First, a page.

The spring holiday of Passover commemorates the flight of the Jewish people from their Egyptian oppressors over 3 thousand years ago. In their haste to find freedom in a Promised Land those who fled did not have time for the traditional yeast breads to rise. Thus was born, matzos. Matzos are squares of flat unleavened wafers made only with a mixture of flour and water and spread thin on flat boards and baked. All leavened products are forbidden during Passover.
Passover is a joyous occasion and not unlike Italian holidays; this holiday is typically celebrated with friends and family. Traditional foods are served along with prayers and the reciting of scriptures.
Of course every meal ends with sweets.
Pitigliano and ancient hill town in the province of Grosseto in Tuscany was once home to a vibrant Jewish population and it still regains traces of its Jewish heritage. The village stands out forcefully, jetting from striking wild ridges and surrounded by lush valleys carved by the Lente and Meleta rivers. The soaring tuff walls, lined with myriad caves and tower houses bare the secrets and scars of years gone by. It remembers an ancient past that dates back to prehistoric settlements marked by findings from the Copper Age to Etruscan traces found in excavated tombs.
It started in the 13th century when many Jews fled Rome and settled in Pitigliano. In the 16th century they were joined by other Jews from Castro, another Tuscan city that was destroyed by the Papal Army. The Jews lived and traveled freely. However in 1943 when the Italian soldiers surrendered to the Allied Forces, the Nazis occupied the Italian peninsula and Petigliano’s Jews were forced into hiding and were protected by many of the locals among whom they had lived among for so many years. At the end of the war and because of the ravages caused by the war to the area, many Jews along with their Christian neighbors were forced to move on to bigger cities.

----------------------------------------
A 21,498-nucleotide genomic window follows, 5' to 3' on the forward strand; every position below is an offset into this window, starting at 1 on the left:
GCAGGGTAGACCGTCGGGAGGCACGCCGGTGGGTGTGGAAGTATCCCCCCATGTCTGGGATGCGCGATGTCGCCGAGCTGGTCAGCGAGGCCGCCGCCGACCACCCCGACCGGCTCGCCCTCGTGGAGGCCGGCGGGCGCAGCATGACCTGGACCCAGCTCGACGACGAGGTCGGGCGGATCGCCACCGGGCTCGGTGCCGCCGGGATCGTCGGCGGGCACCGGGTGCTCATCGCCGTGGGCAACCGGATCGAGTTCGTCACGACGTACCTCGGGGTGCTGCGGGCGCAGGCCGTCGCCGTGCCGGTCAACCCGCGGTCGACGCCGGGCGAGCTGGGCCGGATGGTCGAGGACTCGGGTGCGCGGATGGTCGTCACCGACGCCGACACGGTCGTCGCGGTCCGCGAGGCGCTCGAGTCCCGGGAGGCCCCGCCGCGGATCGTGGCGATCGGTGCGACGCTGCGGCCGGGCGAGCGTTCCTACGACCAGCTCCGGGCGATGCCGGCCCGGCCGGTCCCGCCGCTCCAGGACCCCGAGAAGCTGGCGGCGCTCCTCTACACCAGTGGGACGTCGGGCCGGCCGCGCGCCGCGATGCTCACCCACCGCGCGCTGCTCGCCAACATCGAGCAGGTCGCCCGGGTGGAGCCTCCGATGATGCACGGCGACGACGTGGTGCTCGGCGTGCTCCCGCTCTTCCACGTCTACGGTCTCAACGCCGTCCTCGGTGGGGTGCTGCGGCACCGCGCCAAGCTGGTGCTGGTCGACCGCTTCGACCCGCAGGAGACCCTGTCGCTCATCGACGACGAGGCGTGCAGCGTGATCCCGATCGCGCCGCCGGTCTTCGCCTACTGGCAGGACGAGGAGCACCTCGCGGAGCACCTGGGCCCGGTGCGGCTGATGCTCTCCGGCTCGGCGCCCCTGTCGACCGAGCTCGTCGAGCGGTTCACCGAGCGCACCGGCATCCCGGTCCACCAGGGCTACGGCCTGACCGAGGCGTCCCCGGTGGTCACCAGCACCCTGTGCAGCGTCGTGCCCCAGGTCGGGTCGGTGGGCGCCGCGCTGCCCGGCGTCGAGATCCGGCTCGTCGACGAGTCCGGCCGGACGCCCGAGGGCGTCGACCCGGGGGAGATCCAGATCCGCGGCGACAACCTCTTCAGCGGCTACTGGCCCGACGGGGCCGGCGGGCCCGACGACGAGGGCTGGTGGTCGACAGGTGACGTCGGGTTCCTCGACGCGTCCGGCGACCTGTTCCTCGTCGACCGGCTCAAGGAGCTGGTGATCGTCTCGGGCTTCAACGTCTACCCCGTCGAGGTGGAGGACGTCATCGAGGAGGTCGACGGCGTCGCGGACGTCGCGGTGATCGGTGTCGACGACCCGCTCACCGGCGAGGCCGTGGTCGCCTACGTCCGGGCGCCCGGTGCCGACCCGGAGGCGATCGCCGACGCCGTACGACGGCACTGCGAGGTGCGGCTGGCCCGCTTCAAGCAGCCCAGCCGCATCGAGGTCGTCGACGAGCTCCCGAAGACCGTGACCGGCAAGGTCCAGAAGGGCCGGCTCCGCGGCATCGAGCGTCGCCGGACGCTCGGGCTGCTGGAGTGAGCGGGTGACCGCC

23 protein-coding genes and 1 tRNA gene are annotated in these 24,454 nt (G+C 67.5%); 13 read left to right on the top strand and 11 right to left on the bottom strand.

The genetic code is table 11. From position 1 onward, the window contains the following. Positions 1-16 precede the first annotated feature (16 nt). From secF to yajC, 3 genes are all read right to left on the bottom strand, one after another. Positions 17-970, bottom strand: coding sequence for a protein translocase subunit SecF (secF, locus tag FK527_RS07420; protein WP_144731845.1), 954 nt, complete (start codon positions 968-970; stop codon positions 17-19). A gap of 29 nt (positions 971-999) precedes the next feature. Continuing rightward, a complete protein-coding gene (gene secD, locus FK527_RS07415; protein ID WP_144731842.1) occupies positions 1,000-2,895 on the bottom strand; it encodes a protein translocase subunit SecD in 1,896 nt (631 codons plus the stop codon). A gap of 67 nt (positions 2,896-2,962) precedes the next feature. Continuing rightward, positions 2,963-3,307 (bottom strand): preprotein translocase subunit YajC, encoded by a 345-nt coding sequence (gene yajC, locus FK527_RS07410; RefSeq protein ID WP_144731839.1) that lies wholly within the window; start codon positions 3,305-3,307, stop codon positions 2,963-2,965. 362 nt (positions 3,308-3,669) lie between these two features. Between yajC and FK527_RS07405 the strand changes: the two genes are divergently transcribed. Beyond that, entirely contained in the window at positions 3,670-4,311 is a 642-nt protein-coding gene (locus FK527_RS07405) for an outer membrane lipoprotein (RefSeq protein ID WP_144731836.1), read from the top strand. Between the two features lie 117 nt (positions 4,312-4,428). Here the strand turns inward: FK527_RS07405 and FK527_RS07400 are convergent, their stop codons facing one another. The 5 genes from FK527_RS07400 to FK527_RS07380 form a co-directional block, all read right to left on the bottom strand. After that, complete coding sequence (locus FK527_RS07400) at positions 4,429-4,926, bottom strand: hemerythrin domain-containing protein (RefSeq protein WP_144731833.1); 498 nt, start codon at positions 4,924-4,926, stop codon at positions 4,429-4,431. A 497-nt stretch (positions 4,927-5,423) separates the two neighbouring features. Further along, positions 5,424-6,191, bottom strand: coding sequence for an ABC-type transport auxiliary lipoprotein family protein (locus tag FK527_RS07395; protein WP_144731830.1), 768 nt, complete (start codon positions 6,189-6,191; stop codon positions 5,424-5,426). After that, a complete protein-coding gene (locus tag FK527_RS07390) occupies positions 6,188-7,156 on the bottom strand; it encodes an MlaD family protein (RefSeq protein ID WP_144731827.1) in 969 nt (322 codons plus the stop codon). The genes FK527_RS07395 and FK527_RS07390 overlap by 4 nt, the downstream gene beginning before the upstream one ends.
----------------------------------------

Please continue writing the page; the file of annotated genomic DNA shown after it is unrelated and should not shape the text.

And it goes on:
However the town retains traces of its Jewish heritage with foods and customs and a rebuilt synagogue that collapsed after years of neglect in the 1950’s but was rebuilt in 1995.
Passover will be celebrated starting in the evening of Friday, April 19 and will continue until it ends in the evening of Saturday, April 27th. The little town of Pitigliano will be ready. Christians will be celebrating Holy Week, coincidentally, from Palm Sunday, April 14th until Easter Sunday, April 21st.
Of course every meal will end with sweets. From an old Jewish cookbook comes the following.
Simple, easy and delicious.
ORANGE WALNUT TORTE
6 Large eggs – room temp and separated
1 ½ Cups Granulated Sugar
¼ Cup Orange Juice – freshly squeezed
2 Tsps Orange Zest
3 Tbs Lemon Juice – freshly squeezed
½ Cup Matzo Meal
½ Cup Potato Starch
1 Cup Walnuts – finely chopped
Powdered Sugar – for dusting
Preheat oven to 325º. In a large bowl with an electric mixer beat the yolks for several minutes until thick while gradually adding the sugar and beating for several minutes until the egg mixture is quite thick. Next beat in the orange juice, lemon juice and orange zest. When all combined add the matzo meal and the potato starch gradually until all is well mixed in.
In a separate bowl, beat the egg whites until they hold stiff peaks, gradually adding salt. Stir one cup of the egg whites into the egg mixture and then fold the remaining egg whites in gently but thoroughly. Next fold in the walnuts.
Pour the batter into an ungreased 9” tube pan with a removable bottom. Bake on the middle shelf for 55 – 60 minutes. A tester should come out clean. Invert the pan over the neck of a bottle so that the torte cools upside down.
When cool, run a knife around the edge of the torte to loosen slightly and the carefully slide the torte out. Slide a knife under the bottom of the torte to release it and then carefully place on a serving plate and sprinkle with powdered sugar.
For those who will be celebrating Passover,
We Wish You and Your Loved Ones
Joy and Many Blessings
At Passover and All throughout the Year.
Charlie, Anita, Andrea and Claudia
The Entire Augello Family
The E. 48th Street Market Staff
God Bless America
God Bless Our Troops